Over-Appeasing: This one frustrates all recruiters. I’m tough to be fooled, but there are some candidates that know the game very well. They know exactly what to say to make recruiters excited to represent them – but when we call them with a phone interview request their response is “Oh I’m actually not interested”. Be sincere, and be diligent. If you’re interested in a role, pursue it like it’s the last job on earth. If you have hesitations, voice them early in order to initiate the conversation well before you get an ill-fitted offer.
Irritable: Recruiters suck. We have a terrible reputation. But let’s say a tiny fraction of us actually care about something outside of our commission or metrics – do you want your irritability with them to spill onto the one that was actually trying to help? On top of that, remember how we’re sometimes the only way into an opportunity?
We don’t have scientific PhD’s, but we’re masters in staffing – and if you were too, you wouldn’t be reading articles on how to land a job.
Treat every conversation like one with a coworker – build the partnership and working relationship and be surprised at where it will lead.
4. You’re not transparent.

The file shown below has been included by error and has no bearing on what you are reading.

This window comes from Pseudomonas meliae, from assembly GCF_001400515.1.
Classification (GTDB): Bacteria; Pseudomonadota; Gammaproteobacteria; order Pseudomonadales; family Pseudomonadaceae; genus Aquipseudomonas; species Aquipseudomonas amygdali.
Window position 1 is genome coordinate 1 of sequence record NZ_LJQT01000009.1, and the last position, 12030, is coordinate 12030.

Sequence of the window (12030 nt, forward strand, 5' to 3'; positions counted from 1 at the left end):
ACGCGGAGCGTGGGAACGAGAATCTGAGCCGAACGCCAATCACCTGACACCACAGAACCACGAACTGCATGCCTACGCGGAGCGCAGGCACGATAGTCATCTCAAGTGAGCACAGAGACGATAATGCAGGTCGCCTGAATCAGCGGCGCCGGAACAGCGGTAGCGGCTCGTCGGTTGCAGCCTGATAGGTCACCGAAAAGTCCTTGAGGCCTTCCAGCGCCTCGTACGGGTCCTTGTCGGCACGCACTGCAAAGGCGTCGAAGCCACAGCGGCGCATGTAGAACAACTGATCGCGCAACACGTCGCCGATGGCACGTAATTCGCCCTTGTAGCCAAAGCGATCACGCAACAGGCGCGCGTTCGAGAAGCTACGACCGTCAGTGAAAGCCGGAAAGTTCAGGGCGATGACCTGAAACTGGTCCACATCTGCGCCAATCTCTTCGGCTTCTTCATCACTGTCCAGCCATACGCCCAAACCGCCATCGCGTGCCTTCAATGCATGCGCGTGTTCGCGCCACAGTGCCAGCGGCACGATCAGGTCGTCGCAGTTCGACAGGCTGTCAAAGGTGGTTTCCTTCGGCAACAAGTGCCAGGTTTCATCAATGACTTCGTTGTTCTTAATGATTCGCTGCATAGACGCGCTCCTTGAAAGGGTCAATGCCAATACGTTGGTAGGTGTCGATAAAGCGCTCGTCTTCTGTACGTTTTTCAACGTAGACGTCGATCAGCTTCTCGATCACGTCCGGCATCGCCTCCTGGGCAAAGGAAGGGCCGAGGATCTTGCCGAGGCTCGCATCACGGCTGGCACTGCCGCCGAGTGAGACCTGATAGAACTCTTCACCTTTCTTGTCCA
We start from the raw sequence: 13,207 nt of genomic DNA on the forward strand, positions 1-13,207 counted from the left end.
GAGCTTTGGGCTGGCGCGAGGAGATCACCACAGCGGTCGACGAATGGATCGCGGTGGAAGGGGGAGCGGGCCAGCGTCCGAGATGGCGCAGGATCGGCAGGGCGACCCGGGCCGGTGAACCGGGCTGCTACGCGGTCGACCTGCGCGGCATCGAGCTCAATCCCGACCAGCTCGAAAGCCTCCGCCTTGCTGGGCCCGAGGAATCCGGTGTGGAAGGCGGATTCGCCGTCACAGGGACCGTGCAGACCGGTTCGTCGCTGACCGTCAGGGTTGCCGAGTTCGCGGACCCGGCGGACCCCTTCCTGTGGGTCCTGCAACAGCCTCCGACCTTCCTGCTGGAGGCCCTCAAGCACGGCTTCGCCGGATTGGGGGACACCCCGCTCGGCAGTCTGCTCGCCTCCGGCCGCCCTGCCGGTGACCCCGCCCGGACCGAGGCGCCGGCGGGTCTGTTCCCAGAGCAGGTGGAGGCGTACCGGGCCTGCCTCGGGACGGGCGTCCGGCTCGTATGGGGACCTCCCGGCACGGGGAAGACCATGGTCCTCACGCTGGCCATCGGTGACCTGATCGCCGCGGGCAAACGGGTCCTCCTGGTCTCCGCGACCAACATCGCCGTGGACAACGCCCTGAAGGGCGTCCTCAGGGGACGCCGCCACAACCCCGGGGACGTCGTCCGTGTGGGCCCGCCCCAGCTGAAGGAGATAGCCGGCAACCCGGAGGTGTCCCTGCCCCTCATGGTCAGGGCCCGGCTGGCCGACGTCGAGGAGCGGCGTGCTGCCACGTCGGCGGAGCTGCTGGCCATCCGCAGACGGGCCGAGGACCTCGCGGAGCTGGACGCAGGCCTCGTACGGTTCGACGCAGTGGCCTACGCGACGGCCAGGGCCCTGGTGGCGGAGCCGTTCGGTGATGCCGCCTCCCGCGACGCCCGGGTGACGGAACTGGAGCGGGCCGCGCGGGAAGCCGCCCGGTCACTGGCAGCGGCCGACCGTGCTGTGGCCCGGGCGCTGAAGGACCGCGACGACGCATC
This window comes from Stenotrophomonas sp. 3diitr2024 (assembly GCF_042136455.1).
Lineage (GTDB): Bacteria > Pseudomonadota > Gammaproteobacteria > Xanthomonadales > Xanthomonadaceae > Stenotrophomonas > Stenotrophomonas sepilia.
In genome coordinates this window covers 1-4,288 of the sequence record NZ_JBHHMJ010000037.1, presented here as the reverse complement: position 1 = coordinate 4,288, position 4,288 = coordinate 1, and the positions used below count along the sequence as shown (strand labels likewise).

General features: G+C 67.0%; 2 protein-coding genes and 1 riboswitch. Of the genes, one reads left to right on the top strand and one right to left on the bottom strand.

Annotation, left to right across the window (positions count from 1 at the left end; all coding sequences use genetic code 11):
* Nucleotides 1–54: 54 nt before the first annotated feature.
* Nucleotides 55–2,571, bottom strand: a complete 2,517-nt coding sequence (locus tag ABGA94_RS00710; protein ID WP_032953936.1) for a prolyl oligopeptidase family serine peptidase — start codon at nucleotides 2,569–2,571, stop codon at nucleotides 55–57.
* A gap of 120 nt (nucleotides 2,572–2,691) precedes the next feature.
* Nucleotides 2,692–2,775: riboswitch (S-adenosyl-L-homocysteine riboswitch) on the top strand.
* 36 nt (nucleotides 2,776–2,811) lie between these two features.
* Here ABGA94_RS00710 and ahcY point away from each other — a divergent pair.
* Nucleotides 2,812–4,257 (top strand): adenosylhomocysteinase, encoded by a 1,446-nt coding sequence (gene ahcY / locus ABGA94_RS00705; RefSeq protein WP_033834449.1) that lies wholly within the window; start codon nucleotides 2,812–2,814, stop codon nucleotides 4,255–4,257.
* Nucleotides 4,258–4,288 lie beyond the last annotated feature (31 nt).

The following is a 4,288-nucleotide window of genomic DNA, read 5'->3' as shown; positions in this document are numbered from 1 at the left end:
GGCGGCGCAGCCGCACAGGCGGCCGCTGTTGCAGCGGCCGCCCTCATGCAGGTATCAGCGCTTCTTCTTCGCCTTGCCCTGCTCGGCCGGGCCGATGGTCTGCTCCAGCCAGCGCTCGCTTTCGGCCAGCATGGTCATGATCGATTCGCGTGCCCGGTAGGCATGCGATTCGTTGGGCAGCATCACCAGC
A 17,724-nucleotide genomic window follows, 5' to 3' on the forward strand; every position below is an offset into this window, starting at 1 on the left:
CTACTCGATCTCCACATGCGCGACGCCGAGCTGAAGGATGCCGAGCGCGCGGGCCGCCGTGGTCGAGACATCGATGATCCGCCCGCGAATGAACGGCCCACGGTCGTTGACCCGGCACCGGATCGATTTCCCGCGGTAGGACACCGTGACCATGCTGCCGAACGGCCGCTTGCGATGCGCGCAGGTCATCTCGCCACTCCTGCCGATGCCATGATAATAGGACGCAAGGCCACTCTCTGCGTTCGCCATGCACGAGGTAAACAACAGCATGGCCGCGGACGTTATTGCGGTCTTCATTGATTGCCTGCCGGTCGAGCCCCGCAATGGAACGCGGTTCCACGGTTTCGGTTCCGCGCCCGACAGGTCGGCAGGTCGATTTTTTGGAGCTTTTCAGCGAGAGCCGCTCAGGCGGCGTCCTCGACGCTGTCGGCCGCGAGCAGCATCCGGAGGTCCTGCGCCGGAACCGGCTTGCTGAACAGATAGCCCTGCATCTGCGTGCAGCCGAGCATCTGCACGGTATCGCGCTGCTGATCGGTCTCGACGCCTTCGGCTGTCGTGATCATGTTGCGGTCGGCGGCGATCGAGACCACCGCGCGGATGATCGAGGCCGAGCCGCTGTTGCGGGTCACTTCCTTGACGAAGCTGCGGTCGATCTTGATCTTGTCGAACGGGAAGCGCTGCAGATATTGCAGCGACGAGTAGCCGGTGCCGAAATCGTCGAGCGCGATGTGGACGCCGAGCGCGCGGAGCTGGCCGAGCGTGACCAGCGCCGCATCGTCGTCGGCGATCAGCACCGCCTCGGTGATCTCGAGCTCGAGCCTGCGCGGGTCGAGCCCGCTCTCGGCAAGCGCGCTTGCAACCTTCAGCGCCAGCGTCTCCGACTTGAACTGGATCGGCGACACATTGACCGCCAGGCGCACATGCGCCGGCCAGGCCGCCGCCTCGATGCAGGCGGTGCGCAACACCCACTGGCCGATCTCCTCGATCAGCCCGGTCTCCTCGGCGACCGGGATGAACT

Wouldn’t it be nice to have a recruiter who follows up with you and lets you know every step of the back-end process the moment it happens? We wish the same from our candidates. The more diligent you are in asking for follow-ups (within reason) the more likely you are to get some insight.
Similarly, let us know if you are interviewing for other opportunities! We don’t care that you’re working with other recruiters – we know you are! The job market is HOT, and the same way you feel like there is infinite competition over jobs, we feel like there is infinite competition over candidates!
Here’s the benefit: say you’re pursuing two roles – your #1 choice just invited you for a phone interview, but your back-up just gave you an offer with limited time to respond. Do you take the bird in the hand, or try to go after that really pretty bird in the bush?